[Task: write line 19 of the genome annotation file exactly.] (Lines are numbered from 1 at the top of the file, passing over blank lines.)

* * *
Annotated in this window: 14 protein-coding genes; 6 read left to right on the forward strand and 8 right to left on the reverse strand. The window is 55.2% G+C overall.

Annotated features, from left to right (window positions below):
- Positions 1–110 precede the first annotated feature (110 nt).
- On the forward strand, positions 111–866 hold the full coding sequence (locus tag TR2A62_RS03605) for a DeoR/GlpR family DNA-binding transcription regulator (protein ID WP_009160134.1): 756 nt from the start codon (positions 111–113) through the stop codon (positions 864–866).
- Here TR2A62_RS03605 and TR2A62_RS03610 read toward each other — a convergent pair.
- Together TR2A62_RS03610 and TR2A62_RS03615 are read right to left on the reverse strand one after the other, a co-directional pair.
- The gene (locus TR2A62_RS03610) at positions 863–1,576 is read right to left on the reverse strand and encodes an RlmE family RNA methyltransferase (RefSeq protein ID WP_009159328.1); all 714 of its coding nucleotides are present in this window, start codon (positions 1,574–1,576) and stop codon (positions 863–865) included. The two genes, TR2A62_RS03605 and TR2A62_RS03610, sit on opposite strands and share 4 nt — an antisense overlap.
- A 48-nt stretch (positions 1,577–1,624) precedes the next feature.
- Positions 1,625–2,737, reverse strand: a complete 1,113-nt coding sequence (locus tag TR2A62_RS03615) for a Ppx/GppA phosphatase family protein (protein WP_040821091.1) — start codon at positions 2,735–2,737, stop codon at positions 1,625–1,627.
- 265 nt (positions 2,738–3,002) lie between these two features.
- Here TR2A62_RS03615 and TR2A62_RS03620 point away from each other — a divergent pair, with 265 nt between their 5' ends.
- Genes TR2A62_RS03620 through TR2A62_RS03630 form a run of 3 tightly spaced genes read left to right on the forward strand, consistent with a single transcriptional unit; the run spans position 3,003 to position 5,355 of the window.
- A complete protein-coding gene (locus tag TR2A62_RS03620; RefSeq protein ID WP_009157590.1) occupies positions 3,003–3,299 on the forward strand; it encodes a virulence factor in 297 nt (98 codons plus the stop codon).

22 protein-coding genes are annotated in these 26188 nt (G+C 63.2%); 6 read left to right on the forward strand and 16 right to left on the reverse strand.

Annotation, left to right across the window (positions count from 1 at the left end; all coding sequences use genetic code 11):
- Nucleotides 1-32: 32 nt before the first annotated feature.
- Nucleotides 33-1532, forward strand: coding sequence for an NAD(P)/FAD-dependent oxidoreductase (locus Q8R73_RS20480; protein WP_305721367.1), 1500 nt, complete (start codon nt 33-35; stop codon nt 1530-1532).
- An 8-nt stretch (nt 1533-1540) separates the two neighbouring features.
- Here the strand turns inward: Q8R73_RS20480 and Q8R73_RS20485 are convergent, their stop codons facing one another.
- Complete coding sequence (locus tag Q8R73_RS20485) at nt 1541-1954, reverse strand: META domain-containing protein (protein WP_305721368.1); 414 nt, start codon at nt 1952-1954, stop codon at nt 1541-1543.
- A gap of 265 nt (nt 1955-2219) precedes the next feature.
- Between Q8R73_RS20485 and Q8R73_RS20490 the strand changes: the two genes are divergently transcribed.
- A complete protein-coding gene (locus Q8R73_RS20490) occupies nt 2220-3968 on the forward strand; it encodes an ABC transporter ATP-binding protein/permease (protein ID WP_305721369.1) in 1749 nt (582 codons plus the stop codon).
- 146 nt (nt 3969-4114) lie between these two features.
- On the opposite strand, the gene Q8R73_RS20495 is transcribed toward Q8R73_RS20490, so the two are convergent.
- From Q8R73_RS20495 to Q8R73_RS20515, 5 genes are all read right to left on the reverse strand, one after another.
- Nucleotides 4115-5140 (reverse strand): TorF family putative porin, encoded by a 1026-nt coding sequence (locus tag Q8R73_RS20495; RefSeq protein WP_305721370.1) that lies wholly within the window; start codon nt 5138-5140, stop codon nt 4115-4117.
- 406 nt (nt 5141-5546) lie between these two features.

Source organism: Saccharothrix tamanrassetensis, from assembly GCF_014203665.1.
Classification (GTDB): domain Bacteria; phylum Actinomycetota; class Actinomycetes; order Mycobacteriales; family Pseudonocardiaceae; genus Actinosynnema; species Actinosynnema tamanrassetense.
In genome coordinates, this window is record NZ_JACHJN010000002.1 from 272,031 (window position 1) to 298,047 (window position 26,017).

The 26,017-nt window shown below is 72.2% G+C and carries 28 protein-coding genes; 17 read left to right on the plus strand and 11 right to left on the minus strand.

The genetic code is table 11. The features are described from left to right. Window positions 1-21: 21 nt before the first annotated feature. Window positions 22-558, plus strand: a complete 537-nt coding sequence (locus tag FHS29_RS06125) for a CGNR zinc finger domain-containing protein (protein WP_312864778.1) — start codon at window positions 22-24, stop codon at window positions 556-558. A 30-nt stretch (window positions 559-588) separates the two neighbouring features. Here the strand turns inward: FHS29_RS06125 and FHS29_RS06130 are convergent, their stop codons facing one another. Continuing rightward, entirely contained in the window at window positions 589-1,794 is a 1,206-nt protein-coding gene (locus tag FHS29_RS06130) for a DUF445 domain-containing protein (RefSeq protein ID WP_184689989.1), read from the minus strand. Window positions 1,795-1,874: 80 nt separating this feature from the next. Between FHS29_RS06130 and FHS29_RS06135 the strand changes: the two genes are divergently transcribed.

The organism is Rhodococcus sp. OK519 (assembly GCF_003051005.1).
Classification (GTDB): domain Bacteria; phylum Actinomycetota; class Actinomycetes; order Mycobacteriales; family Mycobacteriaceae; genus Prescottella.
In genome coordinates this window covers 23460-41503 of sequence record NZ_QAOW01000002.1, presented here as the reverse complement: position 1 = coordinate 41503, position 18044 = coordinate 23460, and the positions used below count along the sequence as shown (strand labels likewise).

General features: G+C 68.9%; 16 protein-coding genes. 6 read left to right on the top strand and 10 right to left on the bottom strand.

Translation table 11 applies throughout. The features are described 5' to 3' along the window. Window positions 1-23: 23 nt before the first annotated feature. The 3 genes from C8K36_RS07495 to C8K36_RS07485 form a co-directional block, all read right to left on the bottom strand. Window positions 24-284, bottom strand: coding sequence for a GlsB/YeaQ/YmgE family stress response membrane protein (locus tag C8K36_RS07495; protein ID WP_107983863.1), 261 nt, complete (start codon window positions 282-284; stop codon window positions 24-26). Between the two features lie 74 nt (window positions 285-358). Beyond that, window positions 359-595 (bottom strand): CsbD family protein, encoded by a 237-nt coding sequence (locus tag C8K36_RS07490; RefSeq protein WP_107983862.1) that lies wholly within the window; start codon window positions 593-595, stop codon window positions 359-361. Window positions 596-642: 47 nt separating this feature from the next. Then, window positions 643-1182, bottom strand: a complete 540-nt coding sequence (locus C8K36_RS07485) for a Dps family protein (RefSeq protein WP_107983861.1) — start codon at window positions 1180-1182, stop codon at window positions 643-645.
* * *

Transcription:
- Here the strand turns inward: Q8R73_RS20480 and Q8R73_RS20485 are convergent, their stop codons facing one another.